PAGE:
Coleman is a faculty member of the Mannes School of Music Flute and Composition program as the Clara Mannes Fellow for Music Leadership. Prior to that she served on the faculty at The Frost School of Music at the University of Miami as Assistant Professor of Performance, Chamber Music and Entrepreneurship. In 2021/22, she led a year-long residency at The Juilliard School in their Music Advancement Program through American Composers Forum.
As an advocate for performers and composers alike, she adjudicates for the National Flute Association’s High School Artist Competition, Concert Artist Guild, APAP’s Young Performing Concert Artists Program, ASCAP’s Morton Gould Award, MapFund Award and the Fischoff National Chamber Music Competition and has served on the Board of Advisors for Composers Now, Sphinx LEAD, APAP’s Classical Connections Committee and the National Flute Association’s New Music Advisory Committee and Board Nomination Committee.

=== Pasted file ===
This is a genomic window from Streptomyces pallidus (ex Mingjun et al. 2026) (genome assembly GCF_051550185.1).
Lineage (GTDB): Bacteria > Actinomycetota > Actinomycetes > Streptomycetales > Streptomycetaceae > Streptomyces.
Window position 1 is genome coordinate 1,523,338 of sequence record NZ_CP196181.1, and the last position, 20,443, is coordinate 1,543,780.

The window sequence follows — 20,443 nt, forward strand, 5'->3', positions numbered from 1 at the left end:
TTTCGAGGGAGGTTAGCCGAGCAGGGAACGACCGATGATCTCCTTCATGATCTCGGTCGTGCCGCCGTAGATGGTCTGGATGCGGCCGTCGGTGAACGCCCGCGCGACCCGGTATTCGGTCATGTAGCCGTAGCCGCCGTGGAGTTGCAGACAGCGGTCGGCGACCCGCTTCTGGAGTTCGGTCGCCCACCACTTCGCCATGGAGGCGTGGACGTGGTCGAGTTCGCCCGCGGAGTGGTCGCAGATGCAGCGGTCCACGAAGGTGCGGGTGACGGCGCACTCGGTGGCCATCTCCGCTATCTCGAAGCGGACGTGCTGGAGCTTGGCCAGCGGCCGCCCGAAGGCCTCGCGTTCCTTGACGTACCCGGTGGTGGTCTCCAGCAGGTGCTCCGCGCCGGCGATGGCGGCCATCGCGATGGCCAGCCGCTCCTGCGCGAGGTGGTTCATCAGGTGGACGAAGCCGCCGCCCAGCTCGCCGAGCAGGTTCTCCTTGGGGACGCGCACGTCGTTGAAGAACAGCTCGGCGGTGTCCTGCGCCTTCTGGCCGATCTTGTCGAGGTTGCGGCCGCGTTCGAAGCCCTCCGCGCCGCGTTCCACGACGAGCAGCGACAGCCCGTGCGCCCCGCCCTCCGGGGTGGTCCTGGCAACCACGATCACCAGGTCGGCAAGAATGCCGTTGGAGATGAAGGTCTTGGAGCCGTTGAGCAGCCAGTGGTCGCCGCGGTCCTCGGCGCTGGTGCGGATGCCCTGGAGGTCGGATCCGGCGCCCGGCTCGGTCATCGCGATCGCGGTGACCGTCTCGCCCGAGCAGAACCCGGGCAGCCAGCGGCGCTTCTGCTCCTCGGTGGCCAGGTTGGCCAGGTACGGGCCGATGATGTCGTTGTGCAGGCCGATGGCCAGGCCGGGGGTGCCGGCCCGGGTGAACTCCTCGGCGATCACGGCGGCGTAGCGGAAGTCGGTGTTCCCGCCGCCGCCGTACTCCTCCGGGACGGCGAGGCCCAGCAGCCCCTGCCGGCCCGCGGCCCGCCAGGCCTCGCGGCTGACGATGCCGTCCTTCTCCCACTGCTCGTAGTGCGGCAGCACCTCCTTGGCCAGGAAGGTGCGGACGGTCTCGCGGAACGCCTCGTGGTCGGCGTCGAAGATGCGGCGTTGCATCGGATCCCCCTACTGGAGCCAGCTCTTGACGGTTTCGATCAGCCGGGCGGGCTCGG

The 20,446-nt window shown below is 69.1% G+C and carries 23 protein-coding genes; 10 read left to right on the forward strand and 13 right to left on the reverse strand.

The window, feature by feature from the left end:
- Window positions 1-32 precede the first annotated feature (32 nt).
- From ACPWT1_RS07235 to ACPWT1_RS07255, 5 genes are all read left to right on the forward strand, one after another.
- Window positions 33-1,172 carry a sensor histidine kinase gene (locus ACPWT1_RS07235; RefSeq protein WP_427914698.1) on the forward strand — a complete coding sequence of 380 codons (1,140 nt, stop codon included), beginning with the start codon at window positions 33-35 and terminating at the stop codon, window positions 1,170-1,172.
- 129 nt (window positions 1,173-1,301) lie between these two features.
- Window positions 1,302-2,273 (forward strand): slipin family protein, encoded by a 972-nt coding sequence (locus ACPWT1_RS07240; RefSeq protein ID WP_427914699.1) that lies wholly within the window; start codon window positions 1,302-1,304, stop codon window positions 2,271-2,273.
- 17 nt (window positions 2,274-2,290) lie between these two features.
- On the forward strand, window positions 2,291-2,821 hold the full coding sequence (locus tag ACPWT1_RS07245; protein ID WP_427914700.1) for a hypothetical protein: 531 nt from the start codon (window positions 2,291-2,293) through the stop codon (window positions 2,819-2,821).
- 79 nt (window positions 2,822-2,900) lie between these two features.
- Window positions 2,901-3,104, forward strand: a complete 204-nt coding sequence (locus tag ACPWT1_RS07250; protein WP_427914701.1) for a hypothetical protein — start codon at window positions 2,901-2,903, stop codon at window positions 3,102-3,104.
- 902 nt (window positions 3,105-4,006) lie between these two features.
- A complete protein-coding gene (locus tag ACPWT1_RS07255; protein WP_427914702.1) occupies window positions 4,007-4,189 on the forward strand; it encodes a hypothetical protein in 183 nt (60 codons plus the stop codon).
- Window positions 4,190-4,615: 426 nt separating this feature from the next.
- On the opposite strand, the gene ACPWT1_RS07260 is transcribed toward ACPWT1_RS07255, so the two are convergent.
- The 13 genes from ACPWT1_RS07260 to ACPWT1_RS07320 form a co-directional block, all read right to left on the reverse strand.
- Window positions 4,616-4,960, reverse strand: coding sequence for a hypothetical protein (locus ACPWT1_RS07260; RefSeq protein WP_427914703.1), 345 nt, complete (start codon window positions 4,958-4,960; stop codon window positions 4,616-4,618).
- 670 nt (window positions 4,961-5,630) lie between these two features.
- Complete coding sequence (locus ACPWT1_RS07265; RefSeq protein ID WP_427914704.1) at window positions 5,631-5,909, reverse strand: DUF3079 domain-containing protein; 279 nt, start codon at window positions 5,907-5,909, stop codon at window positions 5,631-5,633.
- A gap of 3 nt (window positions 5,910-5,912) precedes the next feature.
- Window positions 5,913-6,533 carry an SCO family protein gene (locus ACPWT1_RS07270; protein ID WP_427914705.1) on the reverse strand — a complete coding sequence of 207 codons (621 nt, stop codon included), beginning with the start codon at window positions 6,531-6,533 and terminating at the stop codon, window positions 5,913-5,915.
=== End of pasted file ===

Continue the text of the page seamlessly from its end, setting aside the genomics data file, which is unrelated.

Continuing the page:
Coleman is a Yamaha artist. Her compositions are published by Theodore Presser and her own company, VColeman Music. She carries with her the pedagogical legacies from her former teachers: composers Martin Amlin and Randy Wolfe, and flutists Julius Baker, Judith Mendenhall, Doriot Dwyer, Leone Buyse, and Alan Weiss. She and her family are based in New York City.
Founded as a community music school by Janet Daniels Schenck in 1918, today MSM is recognized for its more than 1,000 superbly talented undergraduate and graduate students who come from more than 50 countries and nearly all 50 states; its innovative curricula and world-renowned artist-teacher faculty that includes musicians from the New York Philharmonic, the Met Orchestra, and the top ranks of the jazz and Broadway communities; and a distinguished community of accomplished, award-winning alumni working at the highest levels of the musical, educational, cultural, and professional worlds.